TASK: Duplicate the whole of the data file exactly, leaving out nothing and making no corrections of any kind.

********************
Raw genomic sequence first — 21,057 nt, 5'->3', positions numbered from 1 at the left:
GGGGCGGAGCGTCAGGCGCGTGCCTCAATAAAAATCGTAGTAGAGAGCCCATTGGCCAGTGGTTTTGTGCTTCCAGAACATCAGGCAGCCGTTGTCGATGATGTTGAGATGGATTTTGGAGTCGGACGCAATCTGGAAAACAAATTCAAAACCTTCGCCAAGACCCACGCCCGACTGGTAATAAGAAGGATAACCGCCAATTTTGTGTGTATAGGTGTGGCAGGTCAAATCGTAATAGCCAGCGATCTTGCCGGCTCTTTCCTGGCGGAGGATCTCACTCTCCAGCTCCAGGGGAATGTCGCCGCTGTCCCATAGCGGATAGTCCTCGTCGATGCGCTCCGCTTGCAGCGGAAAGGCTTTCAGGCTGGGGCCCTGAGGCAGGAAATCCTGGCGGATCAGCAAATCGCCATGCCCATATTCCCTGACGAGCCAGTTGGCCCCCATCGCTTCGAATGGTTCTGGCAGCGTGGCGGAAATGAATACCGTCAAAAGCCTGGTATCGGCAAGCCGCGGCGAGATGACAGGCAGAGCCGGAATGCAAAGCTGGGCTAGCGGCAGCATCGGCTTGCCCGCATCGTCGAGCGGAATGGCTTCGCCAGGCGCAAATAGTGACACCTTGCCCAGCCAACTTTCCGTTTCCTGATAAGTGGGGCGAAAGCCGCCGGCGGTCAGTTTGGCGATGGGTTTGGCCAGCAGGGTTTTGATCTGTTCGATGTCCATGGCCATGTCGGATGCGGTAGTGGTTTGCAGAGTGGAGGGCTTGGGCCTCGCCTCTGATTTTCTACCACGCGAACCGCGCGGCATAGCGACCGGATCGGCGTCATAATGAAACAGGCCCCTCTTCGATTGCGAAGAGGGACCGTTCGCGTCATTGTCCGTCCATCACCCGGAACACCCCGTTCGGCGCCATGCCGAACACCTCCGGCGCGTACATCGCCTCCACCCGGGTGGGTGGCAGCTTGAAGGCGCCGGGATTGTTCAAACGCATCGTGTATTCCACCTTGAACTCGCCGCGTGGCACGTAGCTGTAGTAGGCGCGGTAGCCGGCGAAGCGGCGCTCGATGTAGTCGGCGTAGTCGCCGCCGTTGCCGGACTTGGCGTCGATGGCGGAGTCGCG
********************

Raw genomic sequence first — 21,057 nt, 5'->3', positions numbered from 1 at the left:
GGGGCGGAGCGTCAGGCGCGTGCCTCAATAAAAATCGTAGTAGAGAGCCCATTGGCCAGTGGTTTTGTGCTTCCAGAACATCAGGCAGCCGTTGTCGATGATGTTGAGATGGATTTTGGAGTCGGACGCAATCTGGAAAACAAATTCAAAACCTTCGCCAAGACCCACGCCCGACTGGTAATAAGAAGGATAACCGCCAATTTTGTGTGTATAGGTGTGGCAGGTCAAATCGTAATAGCCAGCGATCTTGCCGGCTCTTTCCTGGCGGAGGATCTCACTCTCCAGCTCCAGGGGAATGTCGCCGCTGTCCCATAGCGGATAGTCCTCGTCGATGCGCTCCGCTTGCAGCGGAAAGGCTTTCAGGCTGGGGCCCTGAGGCAGGAAATCCTGGCGGATCAGCAAATCGCCATGCCCATATTCCCTGACGAGCCAGTTGGCCCCCATCGCTTCGAATGGTTCTGGCAGCGTGGCGGAAATGAATACCGTCAAAAGCCTGGTATCGGCAAGCCGCGGCGAGATGACAGGCAGAGCCGGAATGCAAAGCTGGGCTAGCGGCAGCATCGGCTTGCCCGCATCGTCGAGCGGAATGGCTTCGCCAGGCGCAAATAGTGACACCTTGCCCAGCCAACTTTCCGTTTCCTGATAAGTGGGGCGAAAGCCGCCGGCGGTCAGTTTGGCGATGGGTTTGGCCAGCAGGGTTTTGATCTGTTCGATGTCCATGGCCATGTCGGATGCGGTAGTGGTTTGCAGAGTGGAGGGCTTGGGCCTCGCCTCTGATTTTCTACCACGCGAACCGCGCGGCATAGCGACCGGATCGGCGTCATAATGAAACAGGCCCCTCTTCGATTGCGAAGAGGGACCGTTCGCGTCATTGTCCGTCCATCACCCGGAACACCCCGTTCGGCGCCATGCCGAACACCTCCGGCGCGTACATCGCCTCCACCCGGGTGGGTGGCAGCTTGAAGGCGCCGGGATTGTTCAAACGCATCGTGTATTCCACCTTGAACTCGCCGCGTGGCACGTAGCTGTAGTAGGCGCGGTAGCCGGCGAAGCGGCGCTCGATGTAGTCGGCGTAGTCGCCGCCGTTGCCGGACTTGGCGTCGATGGCGGAGTCGCG